There isn’t a right or a wrong Passive Infrared technology, there’s just the option that suits a specific lighting situation. The solution you choose all depends on what you want it to do.
PIR sensors in theory
Infrared sensors receive heat radiated from the human body. Segment lenses divide the detection zone into passive and active zones. This way, the highly sensitive sensors can detect persons or warm objects moving between the zones as a change in voltage. Even the smallest of movements are registered. The quality is governed by resolution (number of detection zones), design and the software.
PIR sensors in practice
Movements at right angles to the sensor (tangential movement) can be detected particularly well by passive infrared sensors. With radial movements, reach is usually shortened because detecting a change in temperature in this walking direction is more difficult. The point at which sensors are positioned should ensure they are not disturbed or distracted by
PIR sensors from STEINEL Professional
While developing our IR systems, we pay attention to precision and reliability, we pay attention to precision and reliability. Technological advances, such as multi-lens and multi-sensor technology, permit tremendous accuracy in reach settings and detection spectrum. Working with an exceptionally high number of switching zones, our IR Technology ensures sensors ensure precision and reliability.
What are infrared rays?
Any object with a temperature that lies above absolute zero (- 273° C), gives offelectromagnetic radiation. Heat radiation is well suited as automatic remote control.
How does a PIR motion detector work?
The surrounding heat radiation is grouped by a segment lens and guided to the pyro-detector.If a heat source moves in the detection area, the heat radiation changes and thepyrosensor releases a voltage. This voltage is assessed by the downstream electronics.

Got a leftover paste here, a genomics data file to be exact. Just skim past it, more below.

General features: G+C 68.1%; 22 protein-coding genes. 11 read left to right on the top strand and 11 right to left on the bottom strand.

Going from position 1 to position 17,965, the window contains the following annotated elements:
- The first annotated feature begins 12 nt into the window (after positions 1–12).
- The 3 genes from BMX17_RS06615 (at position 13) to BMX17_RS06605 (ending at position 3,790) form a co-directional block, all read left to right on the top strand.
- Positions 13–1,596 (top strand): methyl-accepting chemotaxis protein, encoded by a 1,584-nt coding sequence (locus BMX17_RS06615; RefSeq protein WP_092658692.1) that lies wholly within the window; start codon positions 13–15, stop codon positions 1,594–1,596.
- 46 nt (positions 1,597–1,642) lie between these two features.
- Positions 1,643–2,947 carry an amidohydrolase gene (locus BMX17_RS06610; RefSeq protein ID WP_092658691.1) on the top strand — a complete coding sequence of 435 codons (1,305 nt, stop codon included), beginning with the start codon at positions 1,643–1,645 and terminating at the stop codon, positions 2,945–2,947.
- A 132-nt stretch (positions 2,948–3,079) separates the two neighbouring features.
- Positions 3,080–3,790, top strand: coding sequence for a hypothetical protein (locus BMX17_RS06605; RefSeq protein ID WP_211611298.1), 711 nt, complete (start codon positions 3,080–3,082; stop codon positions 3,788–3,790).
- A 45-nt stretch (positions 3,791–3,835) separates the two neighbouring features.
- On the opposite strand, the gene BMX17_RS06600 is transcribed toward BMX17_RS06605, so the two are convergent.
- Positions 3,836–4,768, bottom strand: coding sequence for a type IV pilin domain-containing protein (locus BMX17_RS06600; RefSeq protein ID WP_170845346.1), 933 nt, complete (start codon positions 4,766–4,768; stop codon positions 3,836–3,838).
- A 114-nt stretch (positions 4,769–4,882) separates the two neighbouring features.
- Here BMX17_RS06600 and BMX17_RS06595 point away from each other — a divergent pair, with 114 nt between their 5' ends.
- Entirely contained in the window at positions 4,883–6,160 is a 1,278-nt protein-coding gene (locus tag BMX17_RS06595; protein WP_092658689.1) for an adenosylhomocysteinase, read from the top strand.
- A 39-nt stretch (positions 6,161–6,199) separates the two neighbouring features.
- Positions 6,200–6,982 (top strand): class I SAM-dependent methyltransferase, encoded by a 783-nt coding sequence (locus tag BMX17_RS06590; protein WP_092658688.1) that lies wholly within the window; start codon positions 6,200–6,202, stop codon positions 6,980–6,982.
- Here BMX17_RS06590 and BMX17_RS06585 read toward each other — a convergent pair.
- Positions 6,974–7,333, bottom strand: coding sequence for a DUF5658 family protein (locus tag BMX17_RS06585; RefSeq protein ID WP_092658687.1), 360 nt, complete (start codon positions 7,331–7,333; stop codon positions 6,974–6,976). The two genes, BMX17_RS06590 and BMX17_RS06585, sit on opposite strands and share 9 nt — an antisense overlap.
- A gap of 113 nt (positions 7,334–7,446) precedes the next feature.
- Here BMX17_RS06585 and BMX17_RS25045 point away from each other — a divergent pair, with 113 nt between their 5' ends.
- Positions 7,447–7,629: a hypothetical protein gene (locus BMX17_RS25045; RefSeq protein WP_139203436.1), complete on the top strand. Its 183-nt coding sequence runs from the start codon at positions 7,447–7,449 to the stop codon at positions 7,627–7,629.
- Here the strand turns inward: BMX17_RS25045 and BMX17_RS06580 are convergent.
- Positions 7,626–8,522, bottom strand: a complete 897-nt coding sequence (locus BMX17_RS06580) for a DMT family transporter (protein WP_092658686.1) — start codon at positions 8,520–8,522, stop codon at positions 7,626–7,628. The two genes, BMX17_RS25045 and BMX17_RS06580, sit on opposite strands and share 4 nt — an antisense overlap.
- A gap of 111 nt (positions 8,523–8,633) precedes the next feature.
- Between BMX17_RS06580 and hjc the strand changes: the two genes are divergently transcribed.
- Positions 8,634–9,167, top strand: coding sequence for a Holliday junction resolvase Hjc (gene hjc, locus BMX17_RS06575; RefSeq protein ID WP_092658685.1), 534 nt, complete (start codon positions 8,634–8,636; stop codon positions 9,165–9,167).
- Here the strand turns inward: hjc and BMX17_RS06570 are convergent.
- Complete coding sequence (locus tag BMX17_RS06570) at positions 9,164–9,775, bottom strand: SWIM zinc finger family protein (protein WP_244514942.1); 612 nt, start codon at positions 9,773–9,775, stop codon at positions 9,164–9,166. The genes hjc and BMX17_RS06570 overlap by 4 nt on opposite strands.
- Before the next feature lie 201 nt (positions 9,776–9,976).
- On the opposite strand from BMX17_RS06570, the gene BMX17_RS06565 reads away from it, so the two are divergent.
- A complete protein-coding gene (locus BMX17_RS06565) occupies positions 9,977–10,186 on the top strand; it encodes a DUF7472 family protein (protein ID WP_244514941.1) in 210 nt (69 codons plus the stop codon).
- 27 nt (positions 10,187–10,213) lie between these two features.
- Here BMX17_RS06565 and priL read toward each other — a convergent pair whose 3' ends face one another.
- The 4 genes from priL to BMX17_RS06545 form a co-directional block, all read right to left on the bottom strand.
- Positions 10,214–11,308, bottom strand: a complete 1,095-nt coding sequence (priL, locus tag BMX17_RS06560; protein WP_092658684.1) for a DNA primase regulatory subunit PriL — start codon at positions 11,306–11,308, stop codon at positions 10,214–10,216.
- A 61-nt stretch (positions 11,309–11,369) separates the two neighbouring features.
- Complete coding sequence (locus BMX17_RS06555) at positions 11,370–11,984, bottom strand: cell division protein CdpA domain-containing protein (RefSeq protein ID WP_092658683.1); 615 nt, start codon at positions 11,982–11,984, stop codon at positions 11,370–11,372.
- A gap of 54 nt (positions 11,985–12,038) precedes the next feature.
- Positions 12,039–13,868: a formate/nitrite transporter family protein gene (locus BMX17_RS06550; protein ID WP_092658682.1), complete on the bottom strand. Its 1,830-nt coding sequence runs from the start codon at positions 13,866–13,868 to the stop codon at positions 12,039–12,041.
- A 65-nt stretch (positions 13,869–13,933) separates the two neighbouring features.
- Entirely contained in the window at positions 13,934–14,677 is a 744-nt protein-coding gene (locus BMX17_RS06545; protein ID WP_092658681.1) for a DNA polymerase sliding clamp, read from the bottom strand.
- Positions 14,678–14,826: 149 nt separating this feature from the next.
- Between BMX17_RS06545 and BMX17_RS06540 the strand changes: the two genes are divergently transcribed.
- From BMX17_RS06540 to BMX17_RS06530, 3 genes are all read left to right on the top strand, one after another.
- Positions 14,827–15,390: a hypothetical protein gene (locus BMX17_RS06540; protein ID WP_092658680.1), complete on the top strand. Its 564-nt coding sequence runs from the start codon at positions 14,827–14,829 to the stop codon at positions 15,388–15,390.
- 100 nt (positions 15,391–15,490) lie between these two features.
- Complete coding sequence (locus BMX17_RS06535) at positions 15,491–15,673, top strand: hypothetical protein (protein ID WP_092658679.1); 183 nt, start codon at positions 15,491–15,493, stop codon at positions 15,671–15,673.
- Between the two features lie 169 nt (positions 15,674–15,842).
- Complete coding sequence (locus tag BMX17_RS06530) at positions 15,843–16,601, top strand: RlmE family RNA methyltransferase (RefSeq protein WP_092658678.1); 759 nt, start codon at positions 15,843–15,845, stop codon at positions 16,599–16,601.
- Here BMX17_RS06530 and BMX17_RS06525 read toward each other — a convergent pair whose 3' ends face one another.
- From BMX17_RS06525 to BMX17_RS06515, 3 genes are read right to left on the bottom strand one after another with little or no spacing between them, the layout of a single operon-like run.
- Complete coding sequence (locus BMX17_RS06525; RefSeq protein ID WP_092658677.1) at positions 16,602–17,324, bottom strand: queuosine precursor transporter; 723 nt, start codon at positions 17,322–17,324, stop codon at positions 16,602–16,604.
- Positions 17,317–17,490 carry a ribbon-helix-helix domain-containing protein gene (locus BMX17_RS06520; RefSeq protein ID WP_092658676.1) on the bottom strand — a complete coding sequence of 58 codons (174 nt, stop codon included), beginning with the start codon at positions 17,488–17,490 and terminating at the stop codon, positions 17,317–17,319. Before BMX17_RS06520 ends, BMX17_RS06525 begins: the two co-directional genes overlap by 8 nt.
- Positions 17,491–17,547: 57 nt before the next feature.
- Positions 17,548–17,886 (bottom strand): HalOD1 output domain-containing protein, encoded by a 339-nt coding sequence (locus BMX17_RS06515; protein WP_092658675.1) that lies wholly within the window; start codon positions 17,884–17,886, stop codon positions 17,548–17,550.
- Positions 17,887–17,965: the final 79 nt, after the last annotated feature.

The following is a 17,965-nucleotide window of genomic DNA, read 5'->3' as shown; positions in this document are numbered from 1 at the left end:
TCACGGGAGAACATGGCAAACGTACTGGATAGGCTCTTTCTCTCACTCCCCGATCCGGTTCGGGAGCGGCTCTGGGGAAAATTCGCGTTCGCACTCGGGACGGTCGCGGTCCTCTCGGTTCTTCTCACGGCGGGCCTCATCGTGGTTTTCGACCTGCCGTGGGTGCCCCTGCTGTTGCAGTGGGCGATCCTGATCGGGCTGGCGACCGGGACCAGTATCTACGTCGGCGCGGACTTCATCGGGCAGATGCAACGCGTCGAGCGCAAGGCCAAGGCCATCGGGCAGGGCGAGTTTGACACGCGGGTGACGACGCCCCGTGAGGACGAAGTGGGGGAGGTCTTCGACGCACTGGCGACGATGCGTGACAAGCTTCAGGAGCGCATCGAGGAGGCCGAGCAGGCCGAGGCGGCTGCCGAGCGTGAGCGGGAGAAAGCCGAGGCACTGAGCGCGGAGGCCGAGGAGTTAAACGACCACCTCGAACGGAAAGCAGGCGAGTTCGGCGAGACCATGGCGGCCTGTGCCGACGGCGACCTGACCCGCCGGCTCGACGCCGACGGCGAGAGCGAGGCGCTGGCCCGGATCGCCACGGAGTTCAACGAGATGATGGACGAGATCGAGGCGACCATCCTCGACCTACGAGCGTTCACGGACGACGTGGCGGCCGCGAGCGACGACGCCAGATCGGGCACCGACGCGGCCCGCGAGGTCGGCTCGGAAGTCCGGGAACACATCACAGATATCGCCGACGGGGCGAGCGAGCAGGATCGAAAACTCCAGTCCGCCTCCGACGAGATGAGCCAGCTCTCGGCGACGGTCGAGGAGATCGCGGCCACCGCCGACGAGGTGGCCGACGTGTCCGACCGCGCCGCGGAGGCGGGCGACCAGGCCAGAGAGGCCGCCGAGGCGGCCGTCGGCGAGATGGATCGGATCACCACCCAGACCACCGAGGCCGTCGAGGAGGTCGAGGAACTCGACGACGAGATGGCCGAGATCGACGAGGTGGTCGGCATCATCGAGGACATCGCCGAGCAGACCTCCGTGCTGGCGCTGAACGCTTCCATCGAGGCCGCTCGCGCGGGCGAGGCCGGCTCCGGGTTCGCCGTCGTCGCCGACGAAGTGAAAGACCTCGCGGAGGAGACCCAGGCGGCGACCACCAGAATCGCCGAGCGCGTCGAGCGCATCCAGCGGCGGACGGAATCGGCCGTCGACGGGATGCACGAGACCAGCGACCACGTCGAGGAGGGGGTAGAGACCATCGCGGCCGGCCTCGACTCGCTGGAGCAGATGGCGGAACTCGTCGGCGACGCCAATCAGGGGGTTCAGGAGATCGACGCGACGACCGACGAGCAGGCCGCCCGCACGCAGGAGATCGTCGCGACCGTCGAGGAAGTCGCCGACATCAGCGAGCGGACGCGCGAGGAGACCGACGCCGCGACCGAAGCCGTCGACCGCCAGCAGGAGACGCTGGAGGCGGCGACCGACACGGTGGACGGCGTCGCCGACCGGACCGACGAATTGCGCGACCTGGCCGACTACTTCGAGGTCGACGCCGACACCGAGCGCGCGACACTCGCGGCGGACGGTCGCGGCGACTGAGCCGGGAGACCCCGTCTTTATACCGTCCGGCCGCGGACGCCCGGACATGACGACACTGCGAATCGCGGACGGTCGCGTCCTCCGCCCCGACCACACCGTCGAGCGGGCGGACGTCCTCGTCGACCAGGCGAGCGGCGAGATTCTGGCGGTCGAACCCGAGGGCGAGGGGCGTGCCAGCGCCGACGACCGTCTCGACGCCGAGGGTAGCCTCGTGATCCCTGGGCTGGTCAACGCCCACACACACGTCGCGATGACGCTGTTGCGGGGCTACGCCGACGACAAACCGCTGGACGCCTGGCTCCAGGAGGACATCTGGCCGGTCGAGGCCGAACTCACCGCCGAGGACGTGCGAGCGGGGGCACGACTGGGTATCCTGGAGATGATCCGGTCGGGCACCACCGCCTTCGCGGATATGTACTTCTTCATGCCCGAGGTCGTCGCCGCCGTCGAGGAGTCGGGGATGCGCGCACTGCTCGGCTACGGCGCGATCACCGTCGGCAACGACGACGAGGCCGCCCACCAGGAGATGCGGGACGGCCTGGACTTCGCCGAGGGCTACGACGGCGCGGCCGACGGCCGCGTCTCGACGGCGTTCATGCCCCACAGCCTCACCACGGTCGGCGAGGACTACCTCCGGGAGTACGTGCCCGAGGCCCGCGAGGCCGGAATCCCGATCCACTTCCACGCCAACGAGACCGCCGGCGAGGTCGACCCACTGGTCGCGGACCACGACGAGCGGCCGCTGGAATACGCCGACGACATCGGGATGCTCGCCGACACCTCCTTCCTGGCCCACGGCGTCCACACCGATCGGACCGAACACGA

Benefits of PIR
- Very good tangential detection
- Detection reach and angle of coverage can be set with precision
- High number of switching zones
- Also suitable for outdoors as only heat radiation is detected
- Twilight threshold and light ‘ON’ duration and detection zone can be set to suit individual needs
- Electronic temperature compensation to avoid differences between winter and summer detection quality outdoors
TODAY, LIGHT HAS BECOME A KEY ISSUE. A MODERN, ENVIRONMENTALLY FRIENDLY AND THEREFORE ENERGY SAVING LIGHT WITH VARIOUS APPLICATIONS.
- Light for seeing – for optimum illumination
- Light to be seen – that creates highlights
- Light to see – as decorative element
- Light for saving – for energy-conscious illumination
- Light for safety – as deterrence
WITH THE STEINEL MOTION DETECTORS LIGHT CAN BE DIRECTLY TARGETED AND CONSCIOUSLY UTILISED
The detectors automatically switch the light depending on the respective environment brightness and presence of persons. The passive infrared technology makes this possible, i.e. built-in IR sensors record thermal radiation and convert the same to a measurable electric signal. Bodies, such as the human body, emit thermal radiation; such thermal radiation lies within the so-called infrared range and is invisible to the human eye.